What reasons could motivate the building and subsequent launching of a million-population generation colonization ship in a near-future ambientation?

Earth is not in immediate danger, there are not alien intelligence influence, nor the mission assumes a return (and it will last more than 500 years), and only 'almost-today' technology are available. The people of the ship are intended to have a reasonably free lifestyle, so authoritarian governmental motivations are unwanted.

Suggestions on what would motivate the first passengers to alist to the mission and how this reason could help to keep the next generations committed to the mission are welcomed.

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    $\begingroup$ One could imagine all kinds of stuff, but you don't need a strong motivation tbo. There are 8 billion people on earth. If you are able to build that ship - which I believe is the only reason why we don't have one - you will find more than enough people that are willing to join you for whatever personal reasons. Some things are worth doing just because they can be done, spaceships are one of these things. $\endgroup$ – Raditz_35 Nov 21 '17 at 16:24
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    $\begingroup$ What would motivate people? Pretty much anything. There are over 7 billion people and their motivations are complex and varied. I'm unsure how you expect us to give a definitive answer to this question in anything but the most general terms. $\endgroup$ – sphennings Nov 21 '17 at 16:31
  • $\begingroup$ A colonization space ship containing a million people capable of lasting 500 years is beyond current and "almost-today" technology, unless you want to play fast and loose with the definition of "almost-today" $\endgroup$ – Slarty Nov 21 '17 at 17:31
  • $\begingroup$ @Raditz_35: The fact that there ARE 8 billion people on Earth seems like reason enough in itself. $\endgroup$ – jamesqf Nov 21 '17 at 18:35
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    $\begingroup$ Is this a duplicate? I've asked worldbuilding.stackexchange.com/questions/4740/… before $\endgroup$ – Twelfth Nov 21 '17 at 22:31

Literally anything, if the technology is attainable.

In The Expanse, Mormons commission the building of a generation ship for religious reasons, to travel to Tau Ceti.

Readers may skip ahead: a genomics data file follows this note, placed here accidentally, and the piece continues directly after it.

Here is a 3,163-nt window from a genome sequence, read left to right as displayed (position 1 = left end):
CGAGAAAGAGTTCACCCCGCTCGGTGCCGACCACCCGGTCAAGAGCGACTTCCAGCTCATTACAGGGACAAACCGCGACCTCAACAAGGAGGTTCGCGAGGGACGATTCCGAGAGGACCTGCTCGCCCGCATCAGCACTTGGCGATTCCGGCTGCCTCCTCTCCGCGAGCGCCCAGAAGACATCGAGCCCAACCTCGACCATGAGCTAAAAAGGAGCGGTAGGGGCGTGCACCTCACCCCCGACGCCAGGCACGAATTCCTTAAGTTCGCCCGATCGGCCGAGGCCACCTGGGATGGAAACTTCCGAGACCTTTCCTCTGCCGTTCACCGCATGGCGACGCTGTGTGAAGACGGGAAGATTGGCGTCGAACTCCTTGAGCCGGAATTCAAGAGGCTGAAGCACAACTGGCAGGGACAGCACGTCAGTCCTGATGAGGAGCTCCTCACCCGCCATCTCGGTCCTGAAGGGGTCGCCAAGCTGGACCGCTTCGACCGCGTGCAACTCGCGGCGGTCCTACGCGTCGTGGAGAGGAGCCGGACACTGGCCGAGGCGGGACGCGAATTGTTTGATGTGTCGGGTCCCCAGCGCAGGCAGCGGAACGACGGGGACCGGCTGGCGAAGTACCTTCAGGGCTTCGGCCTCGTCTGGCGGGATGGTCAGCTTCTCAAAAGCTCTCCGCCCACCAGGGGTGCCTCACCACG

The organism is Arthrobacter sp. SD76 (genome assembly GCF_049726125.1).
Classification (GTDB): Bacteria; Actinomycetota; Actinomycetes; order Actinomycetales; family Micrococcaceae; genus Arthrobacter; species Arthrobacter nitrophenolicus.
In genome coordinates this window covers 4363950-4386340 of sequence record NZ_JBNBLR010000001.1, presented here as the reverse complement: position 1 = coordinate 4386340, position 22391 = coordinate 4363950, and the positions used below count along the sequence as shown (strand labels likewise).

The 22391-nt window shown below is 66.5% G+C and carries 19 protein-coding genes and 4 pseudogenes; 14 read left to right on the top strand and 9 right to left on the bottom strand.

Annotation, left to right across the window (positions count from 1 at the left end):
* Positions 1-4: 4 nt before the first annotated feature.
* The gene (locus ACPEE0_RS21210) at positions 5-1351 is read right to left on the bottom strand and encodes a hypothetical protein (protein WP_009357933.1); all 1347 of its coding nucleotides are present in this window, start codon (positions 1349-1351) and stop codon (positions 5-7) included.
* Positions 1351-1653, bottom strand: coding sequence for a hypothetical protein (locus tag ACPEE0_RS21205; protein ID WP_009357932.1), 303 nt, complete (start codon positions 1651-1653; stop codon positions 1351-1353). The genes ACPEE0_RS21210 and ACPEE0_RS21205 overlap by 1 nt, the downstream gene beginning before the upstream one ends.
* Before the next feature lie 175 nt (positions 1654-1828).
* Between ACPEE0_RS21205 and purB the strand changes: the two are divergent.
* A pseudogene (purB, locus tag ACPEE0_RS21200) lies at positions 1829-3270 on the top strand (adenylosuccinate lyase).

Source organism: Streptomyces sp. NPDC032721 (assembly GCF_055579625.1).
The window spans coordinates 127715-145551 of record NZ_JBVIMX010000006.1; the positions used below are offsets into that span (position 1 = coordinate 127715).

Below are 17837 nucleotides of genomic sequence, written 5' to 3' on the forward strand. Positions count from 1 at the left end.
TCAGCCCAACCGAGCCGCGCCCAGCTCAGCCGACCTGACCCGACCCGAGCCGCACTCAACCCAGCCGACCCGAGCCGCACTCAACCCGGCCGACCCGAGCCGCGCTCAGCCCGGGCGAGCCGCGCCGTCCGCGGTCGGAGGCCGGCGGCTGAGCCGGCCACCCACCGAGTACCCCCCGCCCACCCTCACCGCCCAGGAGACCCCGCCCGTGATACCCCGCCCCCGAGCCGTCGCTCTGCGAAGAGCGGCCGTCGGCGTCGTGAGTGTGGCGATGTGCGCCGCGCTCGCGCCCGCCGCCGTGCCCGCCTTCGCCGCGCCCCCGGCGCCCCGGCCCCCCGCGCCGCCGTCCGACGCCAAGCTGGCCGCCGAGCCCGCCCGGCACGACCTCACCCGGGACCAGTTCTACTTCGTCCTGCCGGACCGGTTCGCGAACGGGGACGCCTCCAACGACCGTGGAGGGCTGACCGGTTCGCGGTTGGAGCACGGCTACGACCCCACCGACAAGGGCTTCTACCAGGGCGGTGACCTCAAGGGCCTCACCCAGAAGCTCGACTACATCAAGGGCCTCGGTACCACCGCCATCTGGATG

In the Rama series, The Rama is built to find intelligent life and bring them back so the Rama's creator can meet them.

There are tons of examples like this. Some include spreading to the stars for the simple sake of spreading to the stars. Exploration would be a huge motivator.

Finding a new source of resources could be another without having to live in a vacuum.

Wanting to start their own country/society that just can't flourish on earth could be another reason.

There could be a space race to find habitable worlds funded by some eccentric billionaire.


A reasonable idea of motivation is to prevent the same type of extinction event from affecting us as did the dinosaurs. If the human race is spread throughout the galaxy/universe, it will take more than just a single comet/meteor/ID4 style alien invasion to wipe us out.

This has been the motivating factor in many science fiction books, as well as in real life. Don't want the neighboring tribe to completely wipe you out? Split off to a second tribe and new location.

Given enough foresight, splitting your population will work much better if it is done in advance of any emergency.

Heck, simple colonization of a "new world" is often reason enough for some people. Whether they want religious freedom, a new challenge, or to get away from their overbearing parents, people will want to move to a new place. A new planet, colonization ship, etc. are all "exciting" places to move.

One of the best ""generations ship" books I've read is Rendezvous with Rama. It's the beginning of a series, and the ship is from alien origins, but it's a really good read.

Later books in the Gateway series also includes large star ships where people make new lives, with the first book being about people who will risk their lives to explore the mystery ships in an effort to strike it rich. Another really good read.


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